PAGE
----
In the next round, the Rhinos found themselves in a battle worthy of a Final. Rochester, the defending A-League champions welcomed the defending MLS Cup and US Open Cup champions in the Chicago Fire. With two major trophies already added to Chicago’s trophy case after its inaugural season, the Rhinos were not intimidated.
Photo: Democrat & Chronicle archives
After Yari Allnutt headed home a Michael Kirmse corner kick to put the Rhinos ahead in the 51st minute, the more than 10,000 fans in attendance at Rochester’s Frontier Field saw the game’s physical play cranked up to another level.
“We had a mentality that we don’t care where you play, we’re going to come and take it to you and compete on any given day and make sure we’re going to be successful,” said Rhinos forward Doug Miller. “Other teams, they had given more respect and time for these guys to play … we were very hard-nosed and very chippy.”
That hard-nosed approach produced a tournament-high 45 fouls between the two teams, but the cards didn’t start coming out until about 20 minutes into the second half.
With roughly 15 minutes left in the game, Chicago’s Lubos Kubik got into a confrontation with multiple Rhinos players which led to him putting Rochester’s Scott Schweitzer in a headlock. Kubik and Schweitzer, who were the previous year’s Defender of the Year in their respective leagues, were both sent off.
Despite missing their top defender, goalkeeper Pat Onstad and the Rhinos were able to keep the Fire’s high-powered offense off the scoresheet. Rochester’s defense held Chicago to just eight shots with Onstad, a Canadian international, only needing to make three saves to earn the clean sheet. With the win, the Rhinos were moving on to the Quarterfinals, 1-0.
“We had that swagger where we knew we could win. They came in with their best team and we came in with our best team and it was a fight,” said Ercoli.
“Some of those things we did in that game, you wouldn’t get away with today. You would have seen four or five red cards [in today’s game],” Ercoli added with a chuckle.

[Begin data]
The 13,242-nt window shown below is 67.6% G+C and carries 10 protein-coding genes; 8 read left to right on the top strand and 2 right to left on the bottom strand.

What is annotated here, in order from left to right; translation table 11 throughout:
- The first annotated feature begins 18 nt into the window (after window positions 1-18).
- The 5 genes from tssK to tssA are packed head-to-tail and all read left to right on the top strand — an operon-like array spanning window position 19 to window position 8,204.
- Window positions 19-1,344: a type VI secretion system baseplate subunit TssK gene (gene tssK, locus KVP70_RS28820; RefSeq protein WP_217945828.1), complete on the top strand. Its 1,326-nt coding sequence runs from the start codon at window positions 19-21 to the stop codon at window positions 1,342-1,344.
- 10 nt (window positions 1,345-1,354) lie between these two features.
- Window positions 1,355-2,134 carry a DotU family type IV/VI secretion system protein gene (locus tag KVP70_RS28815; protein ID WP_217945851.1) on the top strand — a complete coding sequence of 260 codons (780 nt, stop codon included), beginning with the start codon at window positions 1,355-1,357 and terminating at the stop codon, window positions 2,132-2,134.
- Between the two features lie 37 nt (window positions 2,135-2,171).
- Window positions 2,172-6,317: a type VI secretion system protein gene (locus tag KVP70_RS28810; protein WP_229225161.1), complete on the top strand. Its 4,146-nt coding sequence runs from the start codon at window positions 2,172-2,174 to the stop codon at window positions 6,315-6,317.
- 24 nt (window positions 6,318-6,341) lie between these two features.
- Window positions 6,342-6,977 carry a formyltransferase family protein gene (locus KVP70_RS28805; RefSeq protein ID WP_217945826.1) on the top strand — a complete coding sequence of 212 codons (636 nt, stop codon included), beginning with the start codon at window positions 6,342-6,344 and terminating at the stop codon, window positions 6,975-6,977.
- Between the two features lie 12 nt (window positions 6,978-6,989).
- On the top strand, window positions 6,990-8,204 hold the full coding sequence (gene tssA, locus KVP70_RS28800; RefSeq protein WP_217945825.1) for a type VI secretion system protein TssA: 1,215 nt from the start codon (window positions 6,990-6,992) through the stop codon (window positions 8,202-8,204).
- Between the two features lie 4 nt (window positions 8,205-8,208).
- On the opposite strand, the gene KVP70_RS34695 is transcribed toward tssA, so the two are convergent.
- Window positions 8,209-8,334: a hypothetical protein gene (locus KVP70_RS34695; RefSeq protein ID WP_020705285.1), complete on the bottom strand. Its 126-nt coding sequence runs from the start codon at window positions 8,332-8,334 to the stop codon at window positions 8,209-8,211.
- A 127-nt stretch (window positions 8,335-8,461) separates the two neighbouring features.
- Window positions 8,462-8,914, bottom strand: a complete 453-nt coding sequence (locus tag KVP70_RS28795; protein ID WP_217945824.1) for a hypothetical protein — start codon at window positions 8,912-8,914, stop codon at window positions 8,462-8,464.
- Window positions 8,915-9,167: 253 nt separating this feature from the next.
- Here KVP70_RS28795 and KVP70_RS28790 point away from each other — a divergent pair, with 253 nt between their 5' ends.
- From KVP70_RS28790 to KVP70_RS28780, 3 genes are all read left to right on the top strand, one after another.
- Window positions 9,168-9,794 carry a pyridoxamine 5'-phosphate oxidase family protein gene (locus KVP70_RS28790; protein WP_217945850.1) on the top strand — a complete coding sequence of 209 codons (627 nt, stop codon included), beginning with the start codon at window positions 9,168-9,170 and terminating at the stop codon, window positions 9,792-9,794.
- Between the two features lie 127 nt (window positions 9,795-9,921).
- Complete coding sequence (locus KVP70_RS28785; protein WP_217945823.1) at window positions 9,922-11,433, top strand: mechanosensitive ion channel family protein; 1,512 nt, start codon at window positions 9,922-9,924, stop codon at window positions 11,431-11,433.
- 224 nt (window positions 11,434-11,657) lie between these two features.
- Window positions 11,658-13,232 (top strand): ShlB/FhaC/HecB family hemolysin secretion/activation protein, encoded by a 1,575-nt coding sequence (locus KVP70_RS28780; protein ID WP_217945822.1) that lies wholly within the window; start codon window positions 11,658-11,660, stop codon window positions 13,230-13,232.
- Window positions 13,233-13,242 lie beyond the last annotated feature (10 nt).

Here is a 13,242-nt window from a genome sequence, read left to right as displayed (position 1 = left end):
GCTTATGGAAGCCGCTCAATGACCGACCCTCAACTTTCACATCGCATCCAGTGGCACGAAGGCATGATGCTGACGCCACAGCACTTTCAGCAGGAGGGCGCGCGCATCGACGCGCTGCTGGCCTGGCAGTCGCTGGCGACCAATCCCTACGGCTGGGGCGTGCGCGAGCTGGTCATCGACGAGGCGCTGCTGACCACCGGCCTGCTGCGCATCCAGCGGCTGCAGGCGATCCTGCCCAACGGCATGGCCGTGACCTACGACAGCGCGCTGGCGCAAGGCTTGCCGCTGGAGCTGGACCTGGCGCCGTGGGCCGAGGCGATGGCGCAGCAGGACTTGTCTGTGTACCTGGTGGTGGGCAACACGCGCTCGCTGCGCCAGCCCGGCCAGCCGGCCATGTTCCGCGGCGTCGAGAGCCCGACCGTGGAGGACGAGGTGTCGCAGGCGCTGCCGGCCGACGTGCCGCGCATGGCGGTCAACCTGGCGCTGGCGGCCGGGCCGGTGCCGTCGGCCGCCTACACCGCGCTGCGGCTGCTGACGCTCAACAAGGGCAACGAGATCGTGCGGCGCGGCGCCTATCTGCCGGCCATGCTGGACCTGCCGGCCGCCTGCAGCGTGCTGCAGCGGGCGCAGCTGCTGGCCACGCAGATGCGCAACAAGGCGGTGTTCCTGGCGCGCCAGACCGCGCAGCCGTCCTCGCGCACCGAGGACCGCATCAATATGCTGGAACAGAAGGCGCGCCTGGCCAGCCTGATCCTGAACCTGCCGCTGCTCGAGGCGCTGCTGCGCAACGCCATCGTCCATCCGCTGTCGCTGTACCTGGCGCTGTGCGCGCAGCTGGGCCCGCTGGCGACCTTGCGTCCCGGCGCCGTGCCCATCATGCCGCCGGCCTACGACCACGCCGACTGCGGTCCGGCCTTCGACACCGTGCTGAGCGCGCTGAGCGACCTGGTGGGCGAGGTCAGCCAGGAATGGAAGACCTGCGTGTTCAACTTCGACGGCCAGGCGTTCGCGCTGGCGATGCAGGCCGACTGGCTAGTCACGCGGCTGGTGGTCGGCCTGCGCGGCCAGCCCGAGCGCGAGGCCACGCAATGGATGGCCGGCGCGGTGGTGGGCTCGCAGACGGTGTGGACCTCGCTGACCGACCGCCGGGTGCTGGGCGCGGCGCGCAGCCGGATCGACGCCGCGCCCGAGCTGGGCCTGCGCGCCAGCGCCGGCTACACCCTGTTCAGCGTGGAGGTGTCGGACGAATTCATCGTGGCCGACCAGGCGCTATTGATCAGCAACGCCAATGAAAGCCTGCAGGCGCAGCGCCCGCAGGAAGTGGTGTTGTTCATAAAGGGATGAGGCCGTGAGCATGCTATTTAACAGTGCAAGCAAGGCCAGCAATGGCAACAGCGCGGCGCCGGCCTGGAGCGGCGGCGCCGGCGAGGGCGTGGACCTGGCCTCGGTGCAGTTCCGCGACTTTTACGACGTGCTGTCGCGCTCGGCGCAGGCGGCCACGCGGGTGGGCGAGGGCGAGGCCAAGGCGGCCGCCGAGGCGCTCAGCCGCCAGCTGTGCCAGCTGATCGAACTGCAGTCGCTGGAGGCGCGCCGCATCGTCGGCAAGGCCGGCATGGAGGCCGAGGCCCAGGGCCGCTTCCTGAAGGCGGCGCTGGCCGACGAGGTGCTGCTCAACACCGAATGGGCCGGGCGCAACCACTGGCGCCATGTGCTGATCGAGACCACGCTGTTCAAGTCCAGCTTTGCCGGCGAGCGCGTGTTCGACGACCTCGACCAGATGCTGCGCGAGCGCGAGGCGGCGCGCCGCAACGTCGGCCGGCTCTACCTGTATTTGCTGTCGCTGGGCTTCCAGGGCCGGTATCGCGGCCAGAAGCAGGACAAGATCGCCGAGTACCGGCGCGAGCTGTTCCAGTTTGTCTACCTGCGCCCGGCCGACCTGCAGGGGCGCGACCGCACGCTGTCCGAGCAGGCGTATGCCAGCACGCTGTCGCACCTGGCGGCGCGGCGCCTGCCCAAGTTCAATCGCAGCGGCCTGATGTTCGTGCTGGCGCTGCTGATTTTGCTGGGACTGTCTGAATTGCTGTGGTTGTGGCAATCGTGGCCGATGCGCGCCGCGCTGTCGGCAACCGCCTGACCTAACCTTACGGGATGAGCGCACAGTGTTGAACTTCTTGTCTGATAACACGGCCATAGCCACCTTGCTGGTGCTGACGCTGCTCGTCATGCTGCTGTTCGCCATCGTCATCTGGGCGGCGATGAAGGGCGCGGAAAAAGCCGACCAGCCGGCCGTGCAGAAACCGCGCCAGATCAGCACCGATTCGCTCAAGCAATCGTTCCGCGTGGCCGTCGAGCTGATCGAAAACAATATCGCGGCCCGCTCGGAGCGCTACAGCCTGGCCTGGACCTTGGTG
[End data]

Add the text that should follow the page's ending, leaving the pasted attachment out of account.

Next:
The sports page in the Democrat & Chronicle (Rochester, NY) on Aug 12, 1999 as the Rochester Raging Rhinos defeated the Dallas Burn in the Quarterfinals of the 1999 US Open Cup.
In the Quarterfinals, the Rhinos hosted the 1997 US Open Cup champion Dallas Burn in front of another crowd of more than 10,000 fans. This was nothing new for the Rhinos faithful who’s attendance figures had made Rochester a strong candidate to join Major League Soccer. The match against Dallas drew an announced crowd of 10,730, which was the seventh time that a US Open Cup match cracked the 10,000 mark in the Modern Era. Of those seven games, four of them were hosted by the Rhinos at Frontier Field, one of them was the 1998 Final, and the record of 20,376 was a Colorado Rapids game at Mile High Stadium against the Seattle Sounders (A-League) that was given a significant boost as being the opening match of a doubleheader with the US Men’s National Team playing against Derby County of the English Premier League.
After a scoreless first half, Mauro Biello opened the scoring by redirecting a Tim Hardy shot past Dallas’ All-Star goalkeeper Matt Jordan in the 71st minute. Jason Kreis, who would finish tied as MLS’ leading goalscorer that year and win the MLS MVP award, rescued the Burn with an 85th minute equalizer on a cross from Paul Broome.
Just like the match against the Freedoms in Round 2, it came down to extra time and another golden goal from the Rhinos. Michael Kirmse was at the right place at the right time. In the 110th minute, Biello sent in a free kick that Tilley headed off the crossbar. The rebound fell right to Kirmse who put it into the back of the net to send Rochester back to the Semifinals for the second time in four years.
The game was satisfying for the Rhinos because of the criticism directed at them by members of the Dallas Burn before the game. Chief among them was outspoken Dallas head coach Dave Dir saying that Rochester played like “11 Dennis Rodmans”, referring to the physical style of play of the NBA star. While Dir attacked the players’ style of play, Kreis mocked the size of the Rhinos’ Frontier Field, saying “when they play on a real field, they’re going to get their butts beat.”
“That was definitely fodder for the locker room,” said Ercoli. “Scott Schweitzer was one of the guys on our team that made sure everyone knew about it.”
The Rhinos played away from home for the first time as both Semifinals were scheduled at a neutral venue at the Virginia Beach Sportsplex (Va.) on Sept. 1. Both games featured an A-League vs. MLS match-up, however, the event was overshadowed, quite literally, by the weather as Hurricane Dennis was bearing down on the region. The game was able to move forward because Dennis was downgraded to a tropical storm, but it still brought high winds and heavy rain to the doubleheader.